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Shinyville: Cult of Personality

story by tim mcmahan



Lazy-i: Aug. 23, 2006

w/ Gays in the Military, Plack Blague
Tuesday, Aug. 29, 9:30 p.m.
1322 So. Saddle Creek Rd.

I'm a tad disappointed in Shinyville.

The Omaha/Lincoln rock band's weird, science-fiction essence has all the elements of a pseudo-cult centered on a futuristic ideology, zany costumes and a quirky, indie-progressive sound.

So it's a bit disappointing to discover that there's no sinister plan behind their methods, even though they've gone out of their way to sell their "cult" on the Internet.

Check out the title bar at "Looking for a new religion? Try Shinyville-in-a-box!" it says. Their myspace page greets you with "Welcome to Shinyville. Join the Cult," while their "about" statement proclaims: "Shinyville is a cult. Shinyville is a secret society. Shinyville is at once apolitical and revolutionary. Shinyville is a formula for the promotion of epilepsy, schizophrenia, and tripolar disorder. Shinyville isn't an injection of counter-culture into your jugular." That same statement is translated into Coptic symbols in the liner notes of the band's new CD.




Try Googling "Shinyville" and you'll find, where a fictitious Gloria Hoffenberg states: "They are Lucifer's work incarnate. God hates Shinyville. I know because I speak to Him daily." The page goes on to list upcoming Shinyville gig dates. Of course the band denies any connection to the site, just like they deny that there's an over-arching cult concept behind the project.

"The lyrics are character sketches," said frontman Scott Scholz, a.k.a. Mr. PanTastic. "There are a few songs about cults, but it's not really a specific concept."

"When people come to our shows and see our videos, they think it's a narrative and fill in the pieces," said drummer Brian Alt, a.k.a. Dr. Tao Honeybunsen. "But people take a story out of it that isn't 100 percent intentional."

"If it is a cult, it is what it is," Scholz added. "It would be a pretty easy cult to join, but I wouldn't call it a cult."

Asked via e-mail what exactly is the cult of Shinyville, guitarist Jaime O'Bradovich, a.k.a. Pope-bot 2012, replied, "Just three guys and a video iPod."

But deny it all they want, Shinyville is more than just another local rock band with a jonze for oddly progressive, experimental funk metal. Formed in 2002 via another local cult called SLAMOmaha -- a Nebraska-based arts and music website with over-active discussion boards -- the trio merges art, ideology and sound in multi-media live performances that border on cabaret. Stage antics include colorful plastic costumes, video projection and a motivational speaker named Butch Fever who pitches Shinyville as a self-improvement product. Weird? You bet.

"We all have interests outside of music that we like to incorporate to make the experience as full as possible," Scholz said. "There are aspects that are slightly eclectic. The costumes seem to diffuse the situation. If we're funny to look at, it doesn't have an art-school pretension. It's fun and creative vs. weird and scary."

"Some people really like it," Alt said. "Others are confused by it."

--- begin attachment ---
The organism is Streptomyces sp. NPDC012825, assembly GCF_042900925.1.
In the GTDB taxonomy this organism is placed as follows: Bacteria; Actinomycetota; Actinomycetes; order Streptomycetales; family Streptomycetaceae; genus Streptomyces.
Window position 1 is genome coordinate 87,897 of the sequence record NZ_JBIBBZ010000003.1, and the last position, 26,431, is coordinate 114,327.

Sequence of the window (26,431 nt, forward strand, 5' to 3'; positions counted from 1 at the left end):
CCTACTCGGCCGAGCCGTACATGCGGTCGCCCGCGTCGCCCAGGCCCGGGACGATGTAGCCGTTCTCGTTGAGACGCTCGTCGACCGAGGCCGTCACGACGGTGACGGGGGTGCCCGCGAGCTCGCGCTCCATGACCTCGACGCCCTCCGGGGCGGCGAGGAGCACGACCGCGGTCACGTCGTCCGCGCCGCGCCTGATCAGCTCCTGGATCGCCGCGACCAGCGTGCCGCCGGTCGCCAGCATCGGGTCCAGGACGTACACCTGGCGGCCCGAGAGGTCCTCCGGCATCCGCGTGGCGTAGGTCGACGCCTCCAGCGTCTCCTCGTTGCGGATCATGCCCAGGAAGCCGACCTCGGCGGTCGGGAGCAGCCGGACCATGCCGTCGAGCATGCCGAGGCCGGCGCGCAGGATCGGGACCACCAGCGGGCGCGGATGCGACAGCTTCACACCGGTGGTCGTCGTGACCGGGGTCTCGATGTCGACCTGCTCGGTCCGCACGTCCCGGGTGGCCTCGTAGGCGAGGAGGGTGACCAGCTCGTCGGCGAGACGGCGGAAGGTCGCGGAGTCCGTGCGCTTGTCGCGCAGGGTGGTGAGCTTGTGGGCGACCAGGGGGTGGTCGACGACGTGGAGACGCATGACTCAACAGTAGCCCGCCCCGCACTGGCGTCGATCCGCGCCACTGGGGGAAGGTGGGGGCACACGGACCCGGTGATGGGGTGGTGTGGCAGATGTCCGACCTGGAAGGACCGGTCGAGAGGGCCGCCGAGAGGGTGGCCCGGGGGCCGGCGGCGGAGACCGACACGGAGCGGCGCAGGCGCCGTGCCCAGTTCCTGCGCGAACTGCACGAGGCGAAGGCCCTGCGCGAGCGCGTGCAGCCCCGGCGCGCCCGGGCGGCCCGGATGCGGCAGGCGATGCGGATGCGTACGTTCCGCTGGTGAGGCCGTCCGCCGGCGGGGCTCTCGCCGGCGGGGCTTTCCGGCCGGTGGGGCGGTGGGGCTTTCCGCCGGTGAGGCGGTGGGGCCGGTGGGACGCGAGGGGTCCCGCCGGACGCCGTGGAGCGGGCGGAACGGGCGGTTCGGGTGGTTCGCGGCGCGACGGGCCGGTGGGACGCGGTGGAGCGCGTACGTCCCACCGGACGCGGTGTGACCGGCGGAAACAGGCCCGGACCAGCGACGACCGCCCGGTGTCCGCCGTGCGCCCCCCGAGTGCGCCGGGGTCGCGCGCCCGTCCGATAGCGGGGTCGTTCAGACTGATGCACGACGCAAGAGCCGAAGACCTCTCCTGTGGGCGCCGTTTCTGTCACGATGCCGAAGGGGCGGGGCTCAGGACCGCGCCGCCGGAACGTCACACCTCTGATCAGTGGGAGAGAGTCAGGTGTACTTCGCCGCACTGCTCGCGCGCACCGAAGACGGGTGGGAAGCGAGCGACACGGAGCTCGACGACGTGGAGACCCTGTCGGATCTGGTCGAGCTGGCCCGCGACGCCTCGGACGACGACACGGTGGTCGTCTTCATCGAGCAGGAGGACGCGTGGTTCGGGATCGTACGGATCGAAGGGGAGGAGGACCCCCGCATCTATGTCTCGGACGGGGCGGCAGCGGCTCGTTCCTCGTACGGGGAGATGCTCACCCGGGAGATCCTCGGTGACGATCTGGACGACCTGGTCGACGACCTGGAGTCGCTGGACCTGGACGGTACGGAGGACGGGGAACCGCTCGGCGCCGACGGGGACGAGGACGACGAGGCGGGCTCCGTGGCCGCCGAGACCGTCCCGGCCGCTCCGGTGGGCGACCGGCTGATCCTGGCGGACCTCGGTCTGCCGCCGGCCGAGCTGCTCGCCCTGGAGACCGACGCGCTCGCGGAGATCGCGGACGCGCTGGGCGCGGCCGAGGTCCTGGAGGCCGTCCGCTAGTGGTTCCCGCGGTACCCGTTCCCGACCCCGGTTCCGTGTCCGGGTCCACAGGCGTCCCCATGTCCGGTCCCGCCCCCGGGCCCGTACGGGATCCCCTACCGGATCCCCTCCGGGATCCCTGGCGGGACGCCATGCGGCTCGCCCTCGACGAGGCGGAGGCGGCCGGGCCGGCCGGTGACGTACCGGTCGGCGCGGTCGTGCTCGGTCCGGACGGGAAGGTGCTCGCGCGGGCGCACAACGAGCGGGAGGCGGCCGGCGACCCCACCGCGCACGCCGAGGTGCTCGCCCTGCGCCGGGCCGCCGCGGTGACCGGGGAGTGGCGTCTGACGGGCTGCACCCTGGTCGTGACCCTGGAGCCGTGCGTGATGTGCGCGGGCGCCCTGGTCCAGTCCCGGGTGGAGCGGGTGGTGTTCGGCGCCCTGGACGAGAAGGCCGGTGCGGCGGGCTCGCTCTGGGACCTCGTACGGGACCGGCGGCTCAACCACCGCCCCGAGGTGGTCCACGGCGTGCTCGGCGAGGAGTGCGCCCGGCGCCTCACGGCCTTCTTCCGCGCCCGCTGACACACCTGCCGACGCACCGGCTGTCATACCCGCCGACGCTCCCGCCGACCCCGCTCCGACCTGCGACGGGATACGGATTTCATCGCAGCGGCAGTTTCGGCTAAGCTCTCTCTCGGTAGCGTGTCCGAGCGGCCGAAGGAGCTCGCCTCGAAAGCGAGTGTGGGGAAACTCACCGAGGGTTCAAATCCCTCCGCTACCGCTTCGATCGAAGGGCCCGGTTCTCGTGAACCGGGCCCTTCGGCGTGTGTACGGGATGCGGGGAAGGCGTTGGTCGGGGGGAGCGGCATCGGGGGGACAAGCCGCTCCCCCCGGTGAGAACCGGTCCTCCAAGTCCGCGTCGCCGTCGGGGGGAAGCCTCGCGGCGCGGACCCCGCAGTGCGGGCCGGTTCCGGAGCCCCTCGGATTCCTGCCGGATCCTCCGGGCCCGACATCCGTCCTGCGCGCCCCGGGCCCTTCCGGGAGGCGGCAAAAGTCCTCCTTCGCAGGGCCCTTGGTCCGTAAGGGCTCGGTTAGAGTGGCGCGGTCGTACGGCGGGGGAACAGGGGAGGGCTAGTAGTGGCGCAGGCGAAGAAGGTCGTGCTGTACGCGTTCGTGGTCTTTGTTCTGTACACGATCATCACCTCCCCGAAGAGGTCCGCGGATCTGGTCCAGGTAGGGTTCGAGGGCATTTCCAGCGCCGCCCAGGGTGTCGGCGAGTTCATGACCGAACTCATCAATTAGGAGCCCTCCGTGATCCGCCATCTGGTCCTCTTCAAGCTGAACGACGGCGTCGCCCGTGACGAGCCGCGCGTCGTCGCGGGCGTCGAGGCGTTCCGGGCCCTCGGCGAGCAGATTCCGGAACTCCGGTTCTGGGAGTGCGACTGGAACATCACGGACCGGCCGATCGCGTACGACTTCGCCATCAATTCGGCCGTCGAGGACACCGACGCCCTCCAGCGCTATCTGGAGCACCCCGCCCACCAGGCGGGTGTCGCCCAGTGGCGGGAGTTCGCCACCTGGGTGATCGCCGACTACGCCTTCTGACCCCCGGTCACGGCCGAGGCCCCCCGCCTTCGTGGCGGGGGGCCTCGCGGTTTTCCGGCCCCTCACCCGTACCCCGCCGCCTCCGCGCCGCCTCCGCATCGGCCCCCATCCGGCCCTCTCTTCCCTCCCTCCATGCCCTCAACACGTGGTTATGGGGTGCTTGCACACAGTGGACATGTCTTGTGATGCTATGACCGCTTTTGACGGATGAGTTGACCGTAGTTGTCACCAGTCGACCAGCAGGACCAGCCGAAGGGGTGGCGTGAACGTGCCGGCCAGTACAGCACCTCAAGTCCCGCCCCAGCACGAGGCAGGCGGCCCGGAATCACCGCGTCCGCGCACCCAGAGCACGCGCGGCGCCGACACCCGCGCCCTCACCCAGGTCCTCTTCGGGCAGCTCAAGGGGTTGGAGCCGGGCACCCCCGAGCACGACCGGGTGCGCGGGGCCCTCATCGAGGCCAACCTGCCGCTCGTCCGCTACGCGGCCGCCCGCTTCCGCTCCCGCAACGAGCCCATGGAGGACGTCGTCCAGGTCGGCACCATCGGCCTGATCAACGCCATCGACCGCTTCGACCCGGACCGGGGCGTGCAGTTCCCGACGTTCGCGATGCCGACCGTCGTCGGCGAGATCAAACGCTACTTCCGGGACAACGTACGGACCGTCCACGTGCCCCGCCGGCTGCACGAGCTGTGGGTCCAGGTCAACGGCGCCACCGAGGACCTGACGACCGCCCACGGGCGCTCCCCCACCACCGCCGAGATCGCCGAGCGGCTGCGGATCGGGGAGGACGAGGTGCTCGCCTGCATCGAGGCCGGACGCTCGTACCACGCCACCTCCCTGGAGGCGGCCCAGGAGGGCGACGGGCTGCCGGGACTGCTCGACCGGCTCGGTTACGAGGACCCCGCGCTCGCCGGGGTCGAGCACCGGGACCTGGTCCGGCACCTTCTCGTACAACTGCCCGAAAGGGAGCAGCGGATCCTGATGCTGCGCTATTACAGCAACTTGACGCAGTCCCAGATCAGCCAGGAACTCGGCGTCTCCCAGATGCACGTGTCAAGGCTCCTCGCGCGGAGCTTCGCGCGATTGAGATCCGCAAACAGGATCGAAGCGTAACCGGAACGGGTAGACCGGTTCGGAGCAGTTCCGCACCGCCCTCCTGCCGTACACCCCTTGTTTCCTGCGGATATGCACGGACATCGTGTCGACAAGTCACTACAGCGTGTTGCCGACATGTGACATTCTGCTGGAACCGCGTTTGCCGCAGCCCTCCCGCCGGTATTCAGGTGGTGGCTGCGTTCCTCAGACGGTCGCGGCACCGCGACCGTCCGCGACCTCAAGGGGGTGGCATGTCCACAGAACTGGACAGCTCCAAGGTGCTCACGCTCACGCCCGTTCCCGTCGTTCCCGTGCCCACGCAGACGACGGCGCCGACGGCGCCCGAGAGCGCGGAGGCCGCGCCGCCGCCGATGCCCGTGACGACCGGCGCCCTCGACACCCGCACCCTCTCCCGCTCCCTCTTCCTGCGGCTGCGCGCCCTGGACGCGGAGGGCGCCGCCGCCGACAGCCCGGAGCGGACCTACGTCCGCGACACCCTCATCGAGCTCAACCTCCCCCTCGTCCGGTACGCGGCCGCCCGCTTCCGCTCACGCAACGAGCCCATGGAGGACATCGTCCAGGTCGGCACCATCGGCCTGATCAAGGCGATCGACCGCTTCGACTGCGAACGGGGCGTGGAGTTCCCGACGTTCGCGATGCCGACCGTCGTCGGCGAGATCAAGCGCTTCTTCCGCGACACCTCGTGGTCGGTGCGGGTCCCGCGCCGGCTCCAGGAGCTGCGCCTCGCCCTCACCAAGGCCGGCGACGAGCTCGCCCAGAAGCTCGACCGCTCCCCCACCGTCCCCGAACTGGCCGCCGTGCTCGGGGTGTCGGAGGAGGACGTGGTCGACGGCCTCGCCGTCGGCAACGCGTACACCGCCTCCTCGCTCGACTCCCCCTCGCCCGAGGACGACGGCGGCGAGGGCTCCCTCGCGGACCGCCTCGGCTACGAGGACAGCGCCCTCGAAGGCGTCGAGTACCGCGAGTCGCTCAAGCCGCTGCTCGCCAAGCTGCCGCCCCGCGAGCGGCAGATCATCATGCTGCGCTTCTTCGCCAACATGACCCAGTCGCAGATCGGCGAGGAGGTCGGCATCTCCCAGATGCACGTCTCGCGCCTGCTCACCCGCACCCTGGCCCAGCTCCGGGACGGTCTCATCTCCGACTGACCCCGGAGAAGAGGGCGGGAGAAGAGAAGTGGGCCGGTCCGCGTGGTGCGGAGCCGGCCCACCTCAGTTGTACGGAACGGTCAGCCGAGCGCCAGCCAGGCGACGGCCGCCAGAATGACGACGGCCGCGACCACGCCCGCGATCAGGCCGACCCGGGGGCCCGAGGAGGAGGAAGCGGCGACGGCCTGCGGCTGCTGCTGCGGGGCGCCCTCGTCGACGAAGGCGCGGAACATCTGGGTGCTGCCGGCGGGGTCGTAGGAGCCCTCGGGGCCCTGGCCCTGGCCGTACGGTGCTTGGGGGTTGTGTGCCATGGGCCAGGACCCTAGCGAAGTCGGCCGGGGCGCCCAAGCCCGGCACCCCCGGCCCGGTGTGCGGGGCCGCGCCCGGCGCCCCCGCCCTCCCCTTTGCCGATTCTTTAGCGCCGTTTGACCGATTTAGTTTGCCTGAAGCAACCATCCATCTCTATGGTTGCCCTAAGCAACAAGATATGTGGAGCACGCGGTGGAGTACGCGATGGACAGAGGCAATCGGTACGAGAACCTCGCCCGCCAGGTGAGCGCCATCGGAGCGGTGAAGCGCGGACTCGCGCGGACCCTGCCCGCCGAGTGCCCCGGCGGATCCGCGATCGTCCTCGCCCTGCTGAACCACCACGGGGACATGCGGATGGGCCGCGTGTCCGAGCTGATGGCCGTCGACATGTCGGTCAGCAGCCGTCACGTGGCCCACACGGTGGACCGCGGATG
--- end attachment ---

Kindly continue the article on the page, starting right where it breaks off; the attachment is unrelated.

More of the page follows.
"If we're funny to look at, it doesn't have an art-school pretension. It's fun and creative vs. weird and scary."










"I want my tone to be horrible; so horrible in fact that it doesn't sound like a guitar."



The weirdness is encapsulated in the band's debut, No Sleep till Babylon, just released on local avant-garde/experimental label Public Eyesore. The 14-track CD combines Alt's intricate drum programming (influenced by Aphex Twin) with synths and vocals by Scholz and O'Bradovich's other-worldly guitar sounds.

"I'd rather explore the possibilities of music composition using the guitar and effects as a tool to do so, rather than just play some power chords and worry about how good my tone is," said O'Bradovich, who wrote "a good chunk" of the band's music. "I want my tone to be horrible; so horrible in fact that it doesn't sound like a guitar."

O'Bradovich said he recently had a guitar made with a synth tone generator built into it "so now I can make even more interesting sounds in addition to the general effects pedals."

The result is a distinctly modern version of rock not built around chords but around intermixing melodies and hyperactive rhythms. Listeners are mewed into thinking they're hearing traditional no-wave rock, until the band turns its melodies slightly inward, creating purposely odd and slightly disjointed, anxiety-driven counter-melodies that are at once both conventional and quirky. Think of it as a combination of latter-day XTC, Fripp-era King Crimson, Mike Patton and Beck.

Through it all, Scholz croons lines about such topics as the Heaven's Gate cult, Court TV and local rock musician/personality Darren Keen of The Show Is the Rainbow. The thread that holds it together is an overriding sense of alienation in a world of technology and consumerism. "Even our name reflects a sense of technology and modernity in the face of a town's values and ideologies," said Scholz, who writes all the lyrics. "In that sense, there's a loose concept around what we do."

The band will take their show on the road for a couple two-week tours with fellow Public Eyesore bands this fall. They have no aspirations of becoming an arena band, only converting a few more "followers."

"I can't see Shinyville becoming huge, but we'll keep going. Music is something we have to do, it's part of who we are," said O'Bradovich. "Having some CDs out with music we can be proud of is a huge, rewarding step for us. Now we'll see if the masses wish to consume it."

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Published in The Omaha Reader Aug. 23, 2006. Copyright © 2006 Tim McMahan. All rights reserved.